A startup, minority-owned organic farm in Macon County is expanding its crops and customer base, fueled by an ambitious vision to carry on the region’s rich history of agricultural innovation.
Lifetime Natural Organic Farm, with about 25 acres of raised-bed, bio-intensive organic vegetables, this year invested an additional $500,000 to increase plantings and seek new customers.
The move, which brought the farm’s total capital investment to $1 million, is paying off in a big way. Lifetime, already a supplier to Whole Foods stores in Alabama, recently began selling to the grocery chain’s Braselton, Georgia, distribution center that serves 400 locations.
The farm is now selling to Albert’s Organics, one of the largest wholesale distributors in the U.S. It also supplies Publix stores and has begun supplying Alabama schools, with orders for nearly 30,000 heads of organic lettuce for Elmore County Schools’ summer feeding program over the next two weeks.
Lifetime is believed to be the largest USDA-certified organic farm in Alabama, and owner Nelson Wells wants to grow it more, to the largest in the Southeast.
At the same time, he wants to deepen his company’s roots in Tuskegee and Macon County. Wells was drawn to the area after one of his advisers invited him to Tuskegee University to watch a video about the institution’s history, its founder Booker T. Washington and the work of George Washington Carver.
Learning more about the famous African American scientist and inventor Carver – who developed hundreds of uses for peanuts, sweet potatoes and soybeans and transformed U.S. farming practices during his tenure at Tuskegee – struck a chord with Wells and his own biracial heritage.
“That changed my heart,” he said. “It made me want to be a part of the rich history of Macon County and Tuskegee, Alabama. I’m half-black and half-white, and I saw how important it was to continue the legacy of what George Washington Carver was to the world. He was at the forefront of modern agriculture.”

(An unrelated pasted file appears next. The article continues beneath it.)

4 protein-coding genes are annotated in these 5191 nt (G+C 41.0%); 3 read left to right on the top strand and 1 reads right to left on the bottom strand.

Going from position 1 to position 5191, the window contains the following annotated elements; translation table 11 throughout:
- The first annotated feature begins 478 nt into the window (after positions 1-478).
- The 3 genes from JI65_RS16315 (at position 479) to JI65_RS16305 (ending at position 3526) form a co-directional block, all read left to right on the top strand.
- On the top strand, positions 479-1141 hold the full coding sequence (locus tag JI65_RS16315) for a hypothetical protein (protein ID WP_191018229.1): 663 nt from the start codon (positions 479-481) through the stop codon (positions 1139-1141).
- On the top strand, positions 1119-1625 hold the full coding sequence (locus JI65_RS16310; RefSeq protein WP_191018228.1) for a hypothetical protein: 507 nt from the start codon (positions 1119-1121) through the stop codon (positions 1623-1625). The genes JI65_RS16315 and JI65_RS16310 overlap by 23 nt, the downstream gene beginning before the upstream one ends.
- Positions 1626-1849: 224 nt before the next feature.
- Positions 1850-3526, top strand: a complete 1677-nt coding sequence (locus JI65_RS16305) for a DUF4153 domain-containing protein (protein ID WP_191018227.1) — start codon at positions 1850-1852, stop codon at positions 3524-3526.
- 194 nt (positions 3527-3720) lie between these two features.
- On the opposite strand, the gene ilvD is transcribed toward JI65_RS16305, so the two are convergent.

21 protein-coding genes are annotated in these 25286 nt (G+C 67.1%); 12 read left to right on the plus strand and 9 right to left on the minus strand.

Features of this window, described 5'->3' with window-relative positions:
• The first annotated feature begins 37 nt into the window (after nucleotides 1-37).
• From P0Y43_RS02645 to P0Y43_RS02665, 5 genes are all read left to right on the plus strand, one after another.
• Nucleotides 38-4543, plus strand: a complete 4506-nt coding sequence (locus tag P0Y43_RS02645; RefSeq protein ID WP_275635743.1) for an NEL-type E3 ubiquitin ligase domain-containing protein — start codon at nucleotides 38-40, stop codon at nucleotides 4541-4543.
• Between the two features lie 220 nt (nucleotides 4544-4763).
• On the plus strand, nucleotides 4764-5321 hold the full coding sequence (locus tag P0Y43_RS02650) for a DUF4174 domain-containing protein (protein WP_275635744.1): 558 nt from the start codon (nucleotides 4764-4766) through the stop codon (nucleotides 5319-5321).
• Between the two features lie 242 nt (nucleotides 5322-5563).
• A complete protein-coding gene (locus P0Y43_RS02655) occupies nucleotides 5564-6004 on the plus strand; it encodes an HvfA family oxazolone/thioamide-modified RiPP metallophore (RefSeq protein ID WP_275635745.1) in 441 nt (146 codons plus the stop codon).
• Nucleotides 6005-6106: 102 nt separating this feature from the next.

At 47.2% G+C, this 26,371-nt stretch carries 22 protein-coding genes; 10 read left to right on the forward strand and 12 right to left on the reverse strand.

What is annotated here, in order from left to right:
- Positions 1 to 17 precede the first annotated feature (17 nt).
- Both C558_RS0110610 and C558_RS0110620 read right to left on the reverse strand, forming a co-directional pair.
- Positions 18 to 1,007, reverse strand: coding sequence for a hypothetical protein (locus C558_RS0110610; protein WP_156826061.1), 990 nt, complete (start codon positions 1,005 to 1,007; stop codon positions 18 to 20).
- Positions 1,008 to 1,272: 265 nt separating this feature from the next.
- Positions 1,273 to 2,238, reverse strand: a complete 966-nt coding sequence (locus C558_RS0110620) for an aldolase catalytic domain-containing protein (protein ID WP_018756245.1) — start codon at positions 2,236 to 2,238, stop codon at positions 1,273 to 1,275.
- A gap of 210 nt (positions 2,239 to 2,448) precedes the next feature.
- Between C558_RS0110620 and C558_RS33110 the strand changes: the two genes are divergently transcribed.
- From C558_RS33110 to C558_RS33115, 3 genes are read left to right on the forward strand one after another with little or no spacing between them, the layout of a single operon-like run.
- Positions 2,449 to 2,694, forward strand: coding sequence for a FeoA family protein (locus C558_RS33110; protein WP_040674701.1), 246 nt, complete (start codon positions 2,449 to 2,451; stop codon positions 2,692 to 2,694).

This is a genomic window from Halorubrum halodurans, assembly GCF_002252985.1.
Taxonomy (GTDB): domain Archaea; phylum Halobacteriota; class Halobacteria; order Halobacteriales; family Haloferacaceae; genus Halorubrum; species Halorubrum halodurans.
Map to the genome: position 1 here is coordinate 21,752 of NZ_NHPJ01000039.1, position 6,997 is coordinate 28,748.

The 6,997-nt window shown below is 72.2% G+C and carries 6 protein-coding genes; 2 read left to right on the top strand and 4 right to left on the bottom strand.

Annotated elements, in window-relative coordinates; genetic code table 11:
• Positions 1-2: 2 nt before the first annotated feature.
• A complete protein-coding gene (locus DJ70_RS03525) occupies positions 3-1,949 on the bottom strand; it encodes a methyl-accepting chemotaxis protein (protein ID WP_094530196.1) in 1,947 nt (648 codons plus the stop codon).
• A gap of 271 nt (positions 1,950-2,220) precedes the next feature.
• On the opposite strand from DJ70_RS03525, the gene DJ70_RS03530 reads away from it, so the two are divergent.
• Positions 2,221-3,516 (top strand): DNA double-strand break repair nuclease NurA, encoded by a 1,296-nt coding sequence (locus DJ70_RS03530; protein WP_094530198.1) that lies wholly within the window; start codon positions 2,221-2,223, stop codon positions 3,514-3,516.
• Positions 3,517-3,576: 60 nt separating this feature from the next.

Wells isn’t your typical Alabama farmer. The 6-foot-6-inch California native is a vegetarian and former surfer who played football for the University of Southern California before he moved to Alabama to be closer to family.
Promoting healthy living through clean eating has been a lifelong passion for Wells. He and his family have been involved in running an organic farm in Verbena, and they courted Tuskegee for several years with plans for a commercial organic farm.
Carver’s imprint on the region was a big draw, as was the opportunity to collaborate with agricultural researchers at Tuskegee University. Wells has begun building relationships with professors and students.
Lifetime started last year as a joint venture with the Macon County Economic Development Authority. The MCEDA provided the land, a former hayfield it purchased and owned, as a “proof of concept” farm.
That growing season went well, and this year Lifetime expanded its farming area from 10 acres to 25 acres and tweaked its crop mix to match the demand of existing and targeted customers. Products include all types of bell peppers, sweet peppers, watermelon, tomatoes and leafy greens.
Across Alabama, there are 20-25 certified organic farms and possibly another 100 or so that follow organic practices but are not certified, said Don Wambles, director of Agriculture Promotion for the Alabama Department of Agriculture and Industries.
To his knowledge, Lifetime is the largest USDA-certified organic farm in the state.